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September 19, 2007

Mowgli Island to Prevost Island


Day 86

12 nautical miles

We had a special morning today on Mowgli Island. Our friend, Delphine, used to own the island and built a log cabin there in the 60s. We got permission to stop by and have a look around the place. The new owner has built a palatial island home, but Delphine’s modest one-room cabin still stands and continues to be lovingly maintained as a guest house.

The island is small, “Just a rock” is how Delphine describes it, but a microcosm of the Gulf Island ecosystem: Salal, Gerry Oak, Douglas Fir, Red Cedar, and all sorts of ferns, mosses and grasses.

We won’t be getting to sleep early tonight since there is a giant commercial group sharing our campsite. It is a school group composed of teenagers, teachers, and guides from “Island Escapes”. Shortly after Becky and I set camp their armada paddled in with 30, count ‘em, 30 kayaks, 40 people and an outboard powered support boat. We’re camping tonight in James Bay, which is part of the Gulf Islands National Park. I’m not familiar with National Park regulations in Canada, but being a ranger for the US Park Service myself, I’m appalled that a commercial group of this size would be allowed to operate in a National Park. Twelve or even fifteen people I could understand, but there is no way to justify a group of 40 as anything other than the gross exploitation of wilderness for profit. Besides, smaller groups are easier to manage, afford better opportunities to view wildlife and learn skills, and allow for better client care. Thankfully, the camping area is in an old apple orchard (good apples too!) and there is plenty of space. However, there is no minimizing the impact of a group that size, particularly when they insist on playing games of tag after dark. Even the adults are shouting and carrying on into the night. Ahh, our last night in Canada.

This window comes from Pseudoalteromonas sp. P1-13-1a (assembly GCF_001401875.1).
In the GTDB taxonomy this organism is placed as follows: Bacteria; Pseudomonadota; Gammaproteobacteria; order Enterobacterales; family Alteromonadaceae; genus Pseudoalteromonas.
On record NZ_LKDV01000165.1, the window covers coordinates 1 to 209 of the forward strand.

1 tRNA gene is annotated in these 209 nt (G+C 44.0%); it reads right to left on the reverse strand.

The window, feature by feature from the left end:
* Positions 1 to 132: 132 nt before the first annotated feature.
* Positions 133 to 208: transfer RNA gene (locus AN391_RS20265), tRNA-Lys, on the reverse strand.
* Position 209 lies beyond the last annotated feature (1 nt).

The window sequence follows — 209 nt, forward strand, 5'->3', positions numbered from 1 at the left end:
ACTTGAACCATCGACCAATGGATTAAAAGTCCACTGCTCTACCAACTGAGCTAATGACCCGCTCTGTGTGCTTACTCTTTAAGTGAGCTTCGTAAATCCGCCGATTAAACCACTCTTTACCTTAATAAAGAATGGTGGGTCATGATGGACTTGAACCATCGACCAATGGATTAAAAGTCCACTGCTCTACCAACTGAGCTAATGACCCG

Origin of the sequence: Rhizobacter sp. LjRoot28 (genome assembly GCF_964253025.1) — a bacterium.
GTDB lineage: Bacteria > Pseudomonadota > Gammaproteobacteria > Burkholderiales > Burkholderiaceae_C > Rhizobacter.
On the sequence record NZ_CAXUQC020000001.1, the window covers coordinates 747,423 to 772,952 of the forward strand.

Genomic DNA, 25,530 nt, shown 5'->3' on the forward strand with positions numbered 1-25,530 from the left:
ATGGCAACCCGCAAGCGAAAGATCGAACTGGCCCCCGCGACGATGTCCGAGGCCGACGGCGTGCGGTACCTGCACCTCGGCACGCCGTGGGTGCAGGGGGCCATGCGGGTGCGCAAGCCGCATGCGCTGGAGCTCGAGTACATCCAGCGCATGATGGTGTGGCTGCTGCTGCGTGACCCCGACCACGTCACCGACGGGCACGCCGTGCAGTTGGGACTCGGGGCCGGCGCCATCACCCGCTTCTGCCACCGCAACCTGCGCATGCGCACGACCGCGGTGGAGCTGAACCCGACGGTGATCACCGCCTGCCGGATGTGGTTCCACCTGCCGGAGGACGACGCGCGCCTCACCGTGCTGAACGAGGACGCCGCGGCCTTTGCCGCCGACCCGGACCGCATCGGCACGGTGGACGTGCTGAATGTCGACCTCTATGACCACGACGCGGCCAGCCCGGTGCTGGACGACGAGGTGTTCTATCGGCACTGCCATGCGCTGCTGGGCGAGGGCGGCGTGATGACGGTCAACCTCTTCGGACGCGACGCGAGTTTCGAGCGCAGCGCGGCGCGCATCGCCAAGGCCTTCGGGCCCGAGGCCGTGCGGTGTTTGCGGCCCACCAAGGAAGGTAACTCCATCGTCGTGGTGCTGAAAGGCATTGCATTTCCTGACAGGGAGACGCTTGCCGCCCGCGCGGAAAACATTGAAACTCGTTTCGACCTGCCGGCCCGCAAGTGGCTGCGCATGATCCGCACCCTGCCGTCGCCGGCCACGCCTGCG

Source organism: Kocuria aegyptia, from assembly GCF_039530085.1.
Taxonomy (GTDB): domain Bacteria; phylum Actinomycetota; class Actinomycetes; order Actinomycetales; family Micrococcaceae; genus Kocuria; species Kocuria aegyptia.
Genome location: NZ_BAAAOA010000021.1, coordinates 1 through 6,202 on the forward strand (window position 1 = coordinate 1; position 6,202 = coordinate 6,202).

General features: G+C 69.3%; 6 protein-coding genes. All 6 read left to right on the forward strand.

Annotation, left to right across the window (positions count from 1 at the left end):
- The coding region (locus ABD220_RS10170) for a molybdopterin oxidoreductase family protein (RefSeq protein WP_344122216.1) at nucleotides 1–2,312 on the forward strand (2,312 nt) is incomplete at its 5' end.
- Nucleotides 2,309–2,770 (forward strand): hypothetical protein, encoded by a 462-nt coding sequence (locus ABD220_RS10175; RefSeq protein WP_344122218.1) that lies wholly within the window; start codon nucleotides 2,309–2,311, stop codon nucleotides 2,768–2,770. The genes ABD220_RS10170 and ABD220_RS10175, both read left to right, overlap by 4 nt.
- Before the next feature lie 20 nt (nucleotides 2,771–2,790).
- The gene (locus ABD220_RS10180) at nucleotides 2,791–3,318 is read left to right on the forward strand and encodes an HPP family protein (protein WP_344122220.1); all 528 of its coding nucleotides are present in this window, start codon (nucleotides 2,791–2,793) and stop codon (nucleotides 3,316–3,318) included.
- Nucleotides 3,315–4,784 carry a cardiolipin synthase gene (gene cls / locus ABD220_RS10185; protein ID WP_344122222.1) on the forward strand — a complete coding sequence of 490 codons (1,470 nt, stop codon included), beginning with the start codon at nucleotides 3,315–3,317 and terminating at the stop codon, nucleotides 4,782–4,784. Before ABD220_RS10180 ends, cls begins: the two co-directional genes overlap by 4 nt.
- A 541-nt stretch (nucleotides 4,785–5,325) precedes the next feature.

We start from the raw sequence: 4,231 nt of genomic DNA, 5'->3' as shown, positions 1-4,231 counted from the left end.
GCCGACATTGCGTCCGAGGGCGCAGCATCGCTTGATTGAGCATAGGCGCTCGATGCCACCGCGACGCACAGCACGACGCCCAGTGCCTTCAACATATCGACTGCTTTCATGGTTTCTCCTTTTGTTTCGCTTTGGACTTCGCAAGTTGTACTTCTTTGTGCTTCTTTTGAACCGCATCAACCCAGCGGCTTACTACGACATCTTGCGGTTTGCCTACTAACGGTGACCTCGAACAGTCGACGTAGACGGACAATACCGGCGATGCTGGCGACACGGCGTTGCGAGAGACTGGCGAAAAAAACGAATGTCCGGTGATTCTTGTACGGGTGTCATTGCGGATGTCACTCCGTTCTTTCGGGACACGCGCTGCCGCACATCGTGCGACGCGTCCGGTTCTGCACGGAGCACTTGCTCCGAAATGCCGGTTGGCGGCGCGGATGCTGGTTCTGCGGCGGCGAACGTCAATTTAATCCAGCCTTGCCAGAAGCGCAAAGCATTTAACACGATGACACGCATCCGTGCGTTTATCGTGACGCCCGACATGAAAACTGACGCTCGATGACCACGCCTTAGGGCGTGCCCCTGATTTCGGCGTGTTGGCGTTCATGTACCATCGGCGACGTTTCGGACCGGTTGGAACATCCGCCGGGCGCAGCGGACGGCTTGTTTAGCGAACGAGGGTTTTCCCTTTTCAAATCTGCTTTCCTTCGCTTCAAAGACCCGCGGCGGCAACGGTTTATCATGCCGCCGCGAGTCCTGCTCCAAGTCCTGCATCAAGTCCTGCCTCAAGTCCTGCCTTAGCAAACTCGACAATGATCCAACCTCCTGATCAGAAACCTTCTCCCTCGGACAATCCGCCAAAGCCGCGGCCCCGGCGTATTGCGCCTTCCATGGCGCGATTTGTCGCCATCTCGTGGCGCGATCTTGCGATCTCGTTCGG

Since this is the first campsite that Becky and I have shared in 86 days of paddling we just shake our heads, laugh, and head out for a sunset hike. The late night affords us both a chance to catch up in our journals and make good use of the earplugs we’ve been carrying.

Okay, I’m done ranting…

Slack in Boundary Pass is around 2pm tomorrow and 17 nautical miles distant, so the alarm is set for 4am. Tomorrow we paddle in the pre-dawn dark!


Anonymous said...

How funny--I visited Mowgli as Delphine's log cabin was being built. My best friend was the girlfriend of the guy who was building the place and we spent a week up there during it's construction. It was the early
70's not the 60's. Too bad about the current palatial piece--Mowgli was an awesome refuge that I thought might have been spared our cultural obsession with size.

Anonymous said...

I saw the new place on Mowgli this week. It is not small, but I imagine anyone that can afford to buy a gulf island these days is accustomed to something less rustic than the small original cabin. To be fair I would not describe it as palatial or ostentatious. You can hardly see it from the water. And it does not look especially new or glamourous -P

Steve Gray said...